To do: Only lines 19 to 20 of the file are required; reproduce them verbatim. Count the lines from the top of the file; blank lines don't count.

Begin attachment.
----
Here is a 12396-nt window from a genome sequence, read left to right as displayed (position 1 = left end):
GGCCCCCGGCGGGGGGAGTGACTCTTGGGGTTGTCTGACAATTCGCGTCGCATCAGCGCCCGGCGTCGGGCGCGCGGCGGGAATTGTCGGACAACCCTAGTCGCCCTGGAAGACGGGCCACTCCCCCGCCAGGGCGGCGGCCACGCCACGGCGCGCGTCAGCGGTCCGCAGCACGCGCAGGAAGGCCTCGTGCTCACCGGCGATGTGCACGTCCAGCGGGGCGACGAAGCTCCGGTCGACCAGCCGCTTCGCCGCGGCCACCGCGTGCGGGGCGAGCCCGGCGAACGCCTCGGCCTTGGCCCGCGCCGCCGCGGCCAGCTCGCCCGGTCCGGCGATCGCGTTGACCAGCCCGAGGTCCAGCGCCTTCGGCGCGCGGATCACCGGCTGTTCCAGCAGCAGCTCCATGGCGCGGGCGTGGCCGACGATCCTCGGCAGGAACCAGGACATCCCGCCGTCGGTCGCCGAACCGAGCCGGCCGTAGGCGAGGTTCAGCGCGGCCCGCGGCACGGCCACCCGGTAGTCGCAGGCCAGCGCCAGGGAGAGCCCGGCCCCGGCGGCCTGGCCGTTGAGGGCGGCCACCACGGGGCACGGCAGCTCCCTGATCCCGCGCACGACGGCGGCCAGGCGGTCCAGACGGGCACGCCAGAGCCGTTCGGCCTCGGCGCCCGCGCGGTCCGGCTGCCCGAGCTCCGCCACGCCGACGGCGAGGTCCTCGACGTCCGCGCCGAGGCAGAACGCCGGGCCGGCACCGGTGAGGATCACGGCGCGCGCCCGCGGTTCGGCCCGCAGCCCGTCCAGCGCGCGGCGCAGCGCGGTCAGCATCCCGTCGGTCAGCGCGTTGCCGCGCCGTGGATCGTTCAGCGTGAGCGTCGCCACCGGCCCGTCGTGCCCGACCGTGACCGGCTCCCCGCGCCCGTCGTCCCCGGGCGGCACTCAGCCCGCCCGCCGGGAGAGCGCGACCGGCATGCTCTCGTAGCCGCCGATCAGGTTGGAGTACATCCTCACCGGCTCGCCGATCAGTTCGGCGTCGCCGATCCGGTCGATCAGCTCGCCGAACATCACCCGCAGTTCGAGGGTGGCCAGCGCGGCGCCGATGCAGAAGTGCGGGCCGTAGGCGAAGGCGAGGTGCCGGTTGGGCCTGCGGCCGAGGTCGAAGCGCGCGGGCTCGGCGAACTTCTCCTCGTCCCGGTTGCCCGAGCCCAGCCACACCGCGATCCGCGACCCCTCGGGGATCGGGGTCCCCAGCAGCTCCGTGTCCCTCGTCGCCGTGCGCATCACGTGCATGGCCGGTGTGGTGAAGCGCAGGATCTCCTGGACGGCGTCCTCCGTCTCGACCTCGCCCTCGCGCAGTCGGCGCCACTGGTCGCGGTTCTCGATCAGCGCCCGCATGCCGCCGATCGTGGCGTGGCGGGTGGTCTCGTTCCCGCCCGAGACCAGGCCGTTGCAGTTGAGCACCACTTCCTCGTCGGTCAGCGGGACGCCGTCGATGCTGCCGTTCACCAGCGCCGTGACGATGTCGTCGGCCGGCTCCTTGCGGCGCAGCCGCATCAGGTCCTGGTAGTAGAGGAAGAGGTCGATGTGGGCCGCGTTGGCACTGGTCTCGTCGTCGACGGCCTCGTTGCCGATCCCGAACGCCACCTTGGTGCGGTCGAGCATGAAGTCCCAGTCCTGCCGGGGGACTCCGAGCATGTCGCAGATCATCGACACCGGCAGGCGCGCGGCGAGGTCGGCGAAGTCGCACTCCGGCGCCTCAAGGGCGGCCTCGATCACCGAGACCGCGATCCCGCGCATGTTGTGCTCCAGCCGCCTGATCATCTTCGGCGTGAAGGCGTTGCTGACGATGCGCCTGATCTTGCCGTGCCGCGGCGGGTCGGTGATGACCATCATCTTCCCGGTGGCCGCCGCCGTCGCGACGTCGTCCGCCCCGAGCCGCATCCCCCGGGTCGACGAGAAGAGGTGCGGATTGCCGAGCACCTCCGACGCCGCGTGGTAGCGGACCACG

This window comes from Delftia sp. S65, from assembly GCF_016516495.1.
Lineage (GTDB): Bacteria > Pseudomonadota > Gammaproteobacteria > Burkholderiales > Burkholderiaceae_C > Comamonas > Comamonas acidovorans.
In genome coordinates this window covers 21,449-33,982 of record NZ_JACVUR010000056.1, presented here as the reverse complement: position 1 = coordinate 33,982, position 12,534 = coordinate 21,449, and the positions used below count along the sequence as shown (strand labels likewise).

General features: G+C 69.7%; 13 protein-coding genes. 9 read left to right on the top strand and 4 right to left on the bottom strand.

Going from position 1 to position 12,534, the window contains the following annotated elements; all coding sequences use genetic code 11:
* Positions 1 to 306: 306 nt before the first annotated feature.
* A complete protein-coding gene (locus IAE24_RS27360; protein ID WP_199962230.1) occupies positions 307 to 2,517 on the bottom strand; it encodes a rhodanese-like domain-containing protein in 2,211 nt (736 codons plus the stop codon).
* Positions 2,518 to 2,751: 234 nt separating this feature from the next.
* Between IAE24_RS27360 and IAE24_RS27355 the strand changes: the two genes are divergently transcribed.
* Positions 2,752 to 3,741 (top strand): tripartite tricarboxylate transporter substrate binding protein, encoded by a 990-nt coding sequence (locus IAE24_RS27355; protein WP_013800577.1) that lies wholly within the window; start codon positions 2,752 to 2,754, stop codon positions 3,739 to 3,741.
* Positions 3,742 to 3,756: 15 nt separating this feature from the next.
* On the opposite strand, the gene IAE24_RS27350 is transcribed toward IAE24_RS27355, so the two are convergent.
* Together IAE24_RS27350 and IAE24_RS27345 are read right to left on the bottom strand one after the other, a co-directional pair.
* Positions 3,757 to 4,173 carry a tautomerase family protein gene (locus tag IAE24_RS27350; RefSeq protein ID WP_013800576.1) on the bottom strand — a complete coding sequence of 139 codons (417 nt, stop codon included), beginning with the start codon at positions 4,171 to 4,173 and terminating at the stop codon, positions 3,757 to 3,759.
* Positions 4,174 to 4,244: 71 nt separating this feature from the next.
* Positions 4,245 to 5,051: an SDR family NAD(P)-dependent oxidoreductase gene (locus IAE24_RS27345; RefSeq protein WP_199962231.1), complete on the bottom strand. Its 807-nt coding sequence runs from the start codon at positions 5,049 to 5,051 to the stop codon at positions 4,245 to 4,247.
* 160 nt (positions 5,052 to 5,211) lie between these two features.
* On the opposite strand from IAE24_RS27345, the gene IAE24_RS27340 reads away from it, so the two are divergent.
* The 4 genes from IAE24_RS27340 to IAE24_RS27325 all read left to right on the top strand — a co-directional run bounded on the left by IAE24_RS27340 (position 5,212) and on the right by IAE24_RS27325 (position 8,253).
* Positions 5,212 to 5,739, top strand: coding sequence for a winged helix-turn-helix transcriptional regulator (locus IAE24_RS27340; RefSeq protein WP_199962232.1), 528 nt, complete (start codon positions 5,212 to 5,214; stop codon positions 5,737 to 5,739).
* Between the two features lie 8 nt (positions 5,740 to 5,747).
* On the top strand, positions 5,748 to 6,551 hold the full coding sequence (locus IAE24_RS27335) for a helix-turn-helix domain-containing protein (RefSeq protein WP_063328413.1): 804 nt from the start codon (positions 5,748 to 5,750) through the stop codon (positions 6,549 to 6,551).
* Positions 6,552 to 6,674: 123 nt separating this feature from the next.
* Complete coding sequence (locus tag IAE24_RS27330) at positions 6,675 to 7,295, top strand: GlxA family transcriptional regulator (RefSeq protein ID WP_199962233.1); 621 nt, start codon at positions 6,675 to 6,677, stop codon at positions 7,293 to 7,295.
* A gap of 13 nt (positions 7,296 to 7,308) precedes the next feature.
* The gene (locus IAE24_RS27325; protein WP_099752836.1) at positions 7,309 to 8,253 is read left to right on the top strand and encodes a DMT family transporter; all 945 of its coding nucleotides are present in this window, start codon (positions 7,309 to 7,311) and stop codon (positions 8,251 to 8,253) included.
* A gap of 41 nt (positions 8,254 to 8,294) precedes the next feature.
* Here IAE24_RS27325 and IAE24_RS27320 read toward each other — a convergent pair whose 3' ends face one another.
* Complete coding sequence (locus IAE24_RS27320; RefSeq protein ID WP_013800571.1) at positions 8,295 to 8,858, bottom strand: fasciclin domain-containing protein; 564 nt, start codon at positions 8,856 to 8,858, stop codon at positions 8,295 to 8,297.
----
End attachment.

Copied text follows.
* 160 nt (positions 5,052 to 5,211) lie between these two features.
* On the opposite strand from IAE24_RS27345, the gene IAE24_RS27340 reads away from it, so the two are divergent.